A quest for "publicity in Vogue": The role of public relations practitioners in building symbolic power for luxury fashion brands

  • Pierre-Luc Emond

Student thesis: Phd


Public relations (PR) was identified as a significant (Beverland 2004; Fionda and Moore 2009), but under-researched element for luxury fashion brands to thrive (Ko and Megehee 2012). To answer calls for "fresh" perspectives on PR (Edwards 2012a; Galloway 2013), a sociological approach was taken to address three research questions: (1) Drawing from Bourdieu's field theory, what game are PR practitioners playing in the luxury fashion field, and what is at stake? (2) How is the role of cultural intermediary played by PR practitioners representing luxury fashion brands? (3) How do PR practitioners adapt their game in respect to brand positions in the hierarchical field of luxury fashion? Following a snowball sampling, 29 long interviews were conducted with Milan-based PR executives and industry experts. Informants represented 42 luxury fashion brands, including Brioni, Dsquared2, Jil Sander, Salvatore Ferragamo and Tod's. Figures of media coverage and advertising investment in Italy for 2010 completed the dataset. First, the findings show that PR practitioners compete primarily for cultural capital (in the form of media coverage), with the broader aim of building symbolic power for luxury fashion brands. This study illustrates how PR workers leverage their own social and cultural capital through five key PR activities: fashion shows, product PR, celebrity dressing and gifting, press days and other events, and corporate PR. PR was found to be a site of ambiguity and tensions, because the PR game follows a logic of reversed economic ("art for art's sake"), whereas the luxury fashion field as a whole is driven by commercial aims. With boundaries blurring between luxury fashion and mass fashion (Rocamora 2002), it is argued that a key role of PR executives is to recreate a sense of boundaries to protect the status of luxury fashion. Second, new illustrations of cultural intermediation practices in a PR context are provided. This research supports Bourdieu's (1994) view, in that PR practitioners' "feel for the game" is key to stand out in the luxury fashion field. Third, the findings develop an empirically grounded sense of field to account for PR practices across a set of brands. This study illustrates how the hierarchical nature of the luxury fashion field is both socially constructed and institutionally legitimised. Based on an analytical division of brands into three categories - dominant, (re-)emerging and challenger brands - three respective PR strategies are delineated: capitalizing, selective and opportunistic PR strategies. This study contributes to literatures on sociology of fashion, PR research and luxury brand management, in that scant attention was given to assessing PR practices across brands in a social field, let alone the impact of hierarchical brand positions on PR strategies.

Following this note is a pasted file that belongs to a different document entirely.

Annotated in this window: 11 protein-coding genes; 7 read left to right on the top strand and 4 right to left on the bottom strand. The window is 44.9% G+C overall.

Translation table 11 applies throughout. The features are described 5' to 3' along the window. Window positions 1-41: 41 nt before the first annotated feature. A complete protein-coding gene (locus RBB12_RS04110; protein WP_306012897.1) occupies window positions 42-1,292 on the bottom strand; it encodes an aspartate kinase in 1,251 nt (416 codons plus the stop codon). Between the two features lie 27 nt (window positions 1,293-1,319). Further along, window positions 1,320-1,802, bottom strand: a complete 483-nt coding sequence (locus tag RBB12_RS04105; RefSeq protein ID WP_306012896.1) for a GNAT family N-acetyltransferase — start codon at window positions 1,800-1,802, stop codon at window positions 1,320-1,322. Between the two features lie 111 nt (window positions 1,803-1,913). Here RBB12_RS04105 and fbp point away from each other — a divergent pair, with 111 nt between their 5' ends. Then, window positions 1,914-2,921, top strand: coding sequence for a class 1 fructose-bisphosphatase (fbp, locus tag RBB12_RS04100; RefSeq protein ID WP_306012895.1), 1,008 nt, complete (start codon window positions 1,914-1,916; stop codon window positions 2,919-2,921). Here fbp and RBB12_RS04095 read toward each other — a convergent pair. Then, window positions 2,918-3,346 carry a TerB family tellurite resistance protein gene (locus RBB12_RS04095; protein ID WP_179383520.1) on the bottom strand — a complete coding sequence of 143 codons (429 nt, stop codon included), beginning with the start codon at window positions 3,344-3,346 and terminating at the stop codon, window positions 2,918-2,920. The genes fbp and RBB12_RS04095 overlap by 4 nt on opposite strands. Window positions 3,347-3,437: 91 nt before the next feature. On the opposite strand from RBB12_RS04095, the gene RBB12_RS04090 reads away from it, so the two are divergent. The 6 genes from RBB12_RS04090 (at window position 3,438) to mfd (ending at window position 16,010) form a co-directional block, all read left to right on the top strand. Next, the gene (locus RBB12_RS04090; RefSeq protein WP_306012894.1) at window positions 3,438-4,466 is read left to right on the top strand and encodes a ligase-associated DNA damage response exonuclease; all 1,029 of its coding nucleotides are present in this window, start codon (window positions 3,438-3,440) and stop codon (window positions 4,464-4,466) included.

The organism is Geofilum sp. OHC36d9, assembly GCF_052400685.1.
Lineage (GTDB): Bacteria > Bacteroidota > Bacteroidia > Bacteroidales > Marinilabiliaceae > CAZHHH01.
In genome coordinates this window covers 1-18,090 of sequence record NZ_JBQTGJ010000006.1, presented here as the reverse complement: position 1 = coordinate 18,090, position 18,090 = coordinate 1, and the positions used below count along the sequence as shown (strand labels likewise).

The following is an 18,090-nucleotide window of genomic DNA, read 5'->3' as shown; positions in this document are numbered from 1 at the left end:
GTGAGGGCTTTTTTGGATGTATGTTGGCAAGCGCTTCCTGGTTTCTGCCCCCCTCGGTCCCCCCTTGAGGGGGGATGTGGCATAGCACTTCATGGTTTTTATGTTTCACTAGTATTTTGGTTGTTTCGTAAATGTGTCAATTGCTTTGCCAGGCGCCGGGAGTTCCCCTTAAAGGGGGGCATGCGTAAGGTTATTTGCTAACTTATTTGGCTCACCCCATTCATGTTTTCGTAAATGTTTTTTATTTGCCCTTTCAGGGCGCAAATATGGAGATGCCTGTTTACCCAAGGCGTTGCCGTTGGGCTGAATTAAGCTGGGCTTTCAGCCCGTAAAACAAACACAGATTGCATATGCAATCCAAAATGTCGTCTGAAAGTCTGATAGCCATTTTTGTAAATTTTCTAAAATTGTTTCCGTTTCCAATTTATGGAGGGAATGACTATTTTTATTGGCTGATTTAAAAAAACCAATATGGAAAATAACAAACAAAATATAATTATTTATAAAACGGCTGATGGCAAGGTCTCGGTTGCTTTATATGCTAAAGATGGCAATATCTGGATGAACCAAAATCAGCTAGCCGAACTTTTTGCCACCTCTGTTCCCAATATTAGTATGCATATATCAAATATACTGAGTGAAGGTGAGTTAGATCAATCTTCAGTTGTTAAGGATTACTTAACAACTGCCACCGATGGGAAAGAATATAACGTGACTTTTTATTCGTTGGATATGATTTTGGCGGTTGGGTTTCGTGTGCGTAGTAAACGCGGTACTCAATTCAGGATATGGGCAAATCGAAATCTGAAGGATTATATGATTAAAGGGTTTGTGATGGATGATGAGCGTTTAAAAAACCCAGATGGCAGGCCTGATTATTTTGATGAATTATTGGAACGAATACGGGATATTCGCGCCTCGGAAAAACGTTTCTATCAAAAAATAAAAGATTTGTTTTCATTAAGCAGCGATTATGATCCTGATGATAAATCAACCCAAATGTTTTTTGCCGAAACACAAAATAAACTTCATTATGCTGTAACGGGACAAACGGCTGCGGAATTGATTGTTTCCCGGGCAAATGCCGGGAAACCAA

Date of Award31 Dec 2020
Original languageEnglish
Awarding Institution
  • The University of Manchester
SupervisorTerry Newholm (Supervisor)


  • social capital
  • reversed economic
  • symbolic power
  • public relations
  • luxury
  • field of fashion
  • cultural intermediaries
  • cultural capital
  • Bourdieu
  • hierarchy

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